Finding an outlet
Area woman turns COVID-19 grief into theater
ADAMS -— Everyone has their own way of dealing with grief, and Susan Okima Vickmark Torkelson found a way to turn her grief into an exercise of unity and playwriting.
After using a Zoom call to say goodbye to an aunt who passed away from COVID-19 in Omaha, Torkelson, who is an EMT, began to write a play for the Southland One Act Play Team. The play demonstrates what it would be like for a high school student with COVID-19 who is about to go under a respirator talking to his loved ones over a Zoom call.
“It was a good distraction. I didn’t know what to do with the grief anymore,” said Torkelson, who also lost an uncle in Cedar Rapids to COVID-19. “The play was inspired by that call. The video we did with my aunt was very moving and we ended up making connections as cousins, even though we live far apart. We touched base in ways we wouldn’t have touched base with before. There was laughter, tears and there was a little bit of everything.”
The play is entitled “On Eagles Wings’’ and it is emotional, timely and convenient. Director Madlain Vander had been planning on using a different play, but that turned out to be impossible when the MSHSL announced all plays must be submitted via video and Southland’s brand new auditorium was closed due to COVID-19 restrictions.
Vander was ready to call it a loss until Torkelson convinced her to go forward with her play.
“Susan and I have formed a friendship over the years. Our kids are family. Her children feel like they’re mine and vice versa. I’m all for collaborations and we’ve always worked together,” Vander said. “I was going to give up, but the kids wanted to do it and Susan went with it. As I was trying to talk everyone out of it, she was already saying she had an idea.”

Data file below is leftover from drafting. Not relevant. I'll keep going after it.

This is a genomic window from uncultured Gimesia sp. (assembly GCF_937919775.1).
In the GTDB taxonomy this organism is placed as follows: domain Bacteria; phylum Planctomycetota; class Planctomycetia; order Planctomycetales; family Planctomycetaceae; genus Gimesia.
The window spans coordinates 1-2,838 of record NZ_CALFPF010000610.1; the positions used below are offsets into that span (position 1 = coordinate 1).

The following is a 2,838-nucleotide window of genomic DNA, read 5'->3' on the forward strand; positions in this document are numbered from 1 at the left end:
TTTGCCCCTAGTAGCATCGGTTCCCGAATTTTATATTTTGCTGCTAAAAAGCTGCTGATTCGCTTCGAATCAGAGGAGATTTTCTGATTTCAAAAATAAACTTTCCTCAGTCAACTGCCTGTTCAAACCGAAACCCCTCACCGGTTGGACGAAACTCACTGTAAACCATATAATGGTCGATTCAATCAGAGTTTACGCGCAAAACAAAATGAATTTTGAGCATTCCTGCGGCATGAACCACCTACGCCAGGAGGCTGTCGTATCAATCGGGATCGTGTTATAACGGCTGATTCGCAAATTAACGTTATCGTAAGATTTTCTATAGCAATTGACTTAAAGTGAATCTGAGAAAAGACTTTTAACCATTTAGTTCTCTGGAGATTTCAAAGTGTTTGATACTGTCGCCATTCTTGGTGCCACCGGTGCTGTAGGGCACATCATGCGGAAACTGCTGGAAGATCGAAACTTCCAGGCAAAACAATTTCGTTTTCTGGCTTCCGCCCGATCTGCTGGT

The play was done completely virtually as actors filmed scenes from their homes. There was a storm that shut down the internet one night and cancelled practices, and there were often frozen Zoom screens that put a halt to rehearsals.
Southland student Isaac Helgerson carried the weight of technical support by making things work and sophomore Aidan Kiefer played the lead role as a teenager who is hospitalized COVID-19.
Kiefer said it was a little tricky to act in front of an iPad tablet in his bedroom.
“It was hard at times, and then easier at other times,” Kiefer said. “We had quite a bit of practice. We would go for an hour and half at times. We put our heads down and drove through it.”
Kiefer’s mother works as an ER nurse at Mayo Clinic in Rochester and she was able to lend him a robe and an oxygen mask to make his room look like an authentic hospital room.
Kiefer said that his mother was happy that he was able to help display the seriousness of COVID-19 in a play.
“She seemed happy about it. She wants people to witness this and see it as a real thing,” he said. “I’ve always thought this virus is deadly, and it’s going to take its toll.”
Torkelson said Kiefer did a great job of showing the struggles of a COVID-19 patient and she was pleased with the work of the entire cast and crew.
“Aidan really impressed me. It’s very difficult to play someone who is sick. I hand it to these kids,” Torkelson said. “If I didn’t have good kids to take it and work with it, it wouldn’t have gone anywhere. It was exciting to see it come to life. Kids themselves are dealing with switches and they’re being pulled all over the place. In their own personal lives I’m sure there were challenges. The whole pandemic is adding stress to everyone’s life.”
Vander is planning to eventually put on a public showing of the play in the auditorium when regulations allow for it. She already knows that it was a hit with the MSHSL judges.
“We’ve never gotten better critiques. They just loved the play and it was amazing. I’m very excited to pursue publishing this,” Vander said. “We played into what’s going on in the world. This may be the first COVID play out there and it captures history. It’s pretty cool.”
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